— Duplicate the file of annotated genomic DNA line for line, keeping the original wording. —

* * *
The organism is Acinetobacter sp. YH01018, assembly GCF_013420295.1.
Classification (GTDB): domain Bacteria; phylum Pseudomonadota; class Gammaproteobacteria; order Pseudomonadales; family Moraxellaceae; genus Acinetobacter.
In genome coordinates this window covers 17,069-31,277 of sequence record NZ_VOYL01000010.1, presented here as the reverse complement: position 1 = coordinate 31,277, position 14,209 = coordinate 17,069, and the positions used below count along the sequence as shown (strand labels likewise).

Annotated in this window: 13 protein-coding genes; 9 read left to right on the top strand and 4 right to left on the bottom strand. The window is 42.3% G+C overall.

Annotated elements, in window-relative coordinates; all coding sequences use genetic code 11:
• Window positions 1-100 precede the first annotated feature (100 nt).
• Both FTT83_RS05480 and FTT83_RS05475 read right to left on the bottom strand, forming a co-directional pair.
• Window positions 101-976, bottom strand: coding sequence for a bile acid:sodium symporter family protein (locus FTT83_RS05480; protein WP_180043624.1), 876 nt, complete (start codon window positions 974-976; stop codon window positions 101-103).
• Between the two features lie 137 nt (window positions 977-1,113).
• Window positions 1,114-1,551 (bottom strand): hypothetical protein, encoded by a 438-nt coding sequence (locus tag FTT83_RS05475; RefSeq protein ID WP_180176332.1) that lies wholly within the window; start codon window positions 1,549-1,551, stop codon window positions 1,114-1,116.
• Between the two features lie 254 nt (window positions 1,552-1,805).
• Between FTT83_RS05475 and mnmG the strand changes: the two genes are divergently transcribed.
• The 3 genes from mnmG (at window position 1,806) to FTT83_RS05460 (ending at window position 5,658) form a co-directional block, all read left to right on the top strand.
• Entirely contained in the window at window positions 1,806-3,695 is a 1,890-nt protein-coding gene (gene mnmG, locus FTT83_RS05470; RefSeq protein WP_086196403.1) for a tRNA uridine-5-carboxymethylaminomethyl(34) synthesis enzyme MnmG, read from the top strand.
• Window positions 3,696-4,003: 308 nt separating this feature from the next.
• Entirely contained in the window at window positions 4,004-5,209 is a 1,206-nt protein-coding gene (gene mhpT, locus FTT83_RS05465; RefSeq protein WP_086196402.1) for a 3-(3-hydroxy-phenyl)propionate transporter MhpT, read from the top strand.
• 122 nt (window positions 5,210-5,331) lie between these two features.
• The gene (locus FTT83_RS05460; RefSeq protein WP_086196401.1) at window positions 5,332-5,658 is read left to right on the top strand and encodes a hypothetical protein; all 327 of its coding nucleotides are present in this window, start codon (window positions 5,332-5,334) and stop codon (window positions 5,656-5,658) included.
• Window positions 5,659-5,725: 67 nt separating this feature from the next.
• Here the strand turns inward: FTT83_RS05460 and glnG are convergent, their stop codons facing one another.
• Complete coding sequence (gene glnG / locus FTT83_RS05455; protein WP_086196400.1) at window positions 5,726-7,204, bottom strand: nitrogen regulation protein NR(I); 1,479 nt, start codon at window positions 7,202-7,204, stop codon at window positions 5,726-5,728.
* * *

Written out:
The organism is Acinetobacter sp. YH01018, assembly GCF_013420295.1.
Classification (GTDB): domain Bacteria; phylum Pseudomonadota; class Gammaproteobacteria; order Pseudomonadales; family Moraxellaceae; genus Acinetobacter.
In genome coordinates this window covers 17,069-31,277 of sequence record NZ_VOYL01000010.1, presented here as the reverse complement: position 1 = coordinate 31,277, position 14,209 = coordinate 17,069, and the positions used below count along the sequence as shown (strand labels likewise).

Annotated in this window: 13 protein-coding genes; 9 read left to right on the top strand and 4 right to left on the bottom strand. The window is 42.3% G+C overall.

Annotated elements, in window-relative coordinates; all coding sequences use genetic code 11:
• Window positions 1-100 precede the first annotated feature (100 nt).
• Both FTT83_RS05480 and FTT83_RS05475 read right to left on the bottom strand, forming a co-directional pair.
• Window positions 101-976, bottom strand: coding sequence for a bile acid:sodium symporter family protein (locus FTT83_RS05480; protein WP_180043624.1), 876 nt, complete (start codon window positions 974-976; stop codon window positions 101-103).
• Between the two features lie 137 nt (window positions 977-1,113).
• Window positions 1,114-1,551 (bottom strand): hypothetical protein, encoded by a 438-nt coding sequence (locus tag FTT83_RS05475; RefSeq protein ID WP_180176332.1) that lies wholly within the window; start codon window positions 1,549-1,551, stop codon window positions 1,114-1,116.
• Between the two features lie 254 nt (window positions 1,552-1,805).
• Between FTT83_RS05475 and mnmG the strand changes: the two genes are divergently transcribed.
• The 3 genes from mnmG (at window position 1,806) to FTT83_RS05460 (ending at window position 5,658) form a co-directional block, all read left to right on the top strand.
• Entirely contained in the window at window positions 1,806-3,695 is a 1,890-nt protein-coding gene (gene mnmG, locus FTT83_RS05470; RefSeq protein WP_086196403.1) for a tRNA uridine-5-carboxymethylaminomethyl(34) synthesis enzyme MnmG, read from the top strand.
• Window positions 3,696-4,003: 308 nt separating this feature from the next.
• Entirely contained in the window at window positions 4,004-5,209 is a 1,206-nt protein-coding gene (gene mhpT, locus FTT83_RS05465; RefSeq protein WP_086196402.1) for a 3-(3-hydroxy-phenyl)propionate transporter MhpT, read from the top strand.
• 122 nt (window positions 5,210-5,331) lie between these two features.
• The gene (locus FTT83_RS05460; RefSeq protein WP_086196401.1) at window positions 5,332-5,658 is read left to right on the top strand and encodes a hypothetical protein; all 327 of its coding nucleotides are present in this window, start codon (window positions 5,332-5,334) and stop codon (window positions 5,656-5,658) included.
• Window positions 5,659-5,725: 67 nt separating this feature from the next.
• Here the strand turns inward: FTT83_RS05460 and glnG are convergent, their stop codons facing one another.
• Complete coding sequence (gene glnG / locus FTT83_RS05455; protein WP_086196400.1) at window positions 5,726-7,204, bottom strand: nitrogen regulation protein NR(I); 1,479 nt, start codon at window positions 7,202-7,204, stop codon at window positions 5,726-5,728.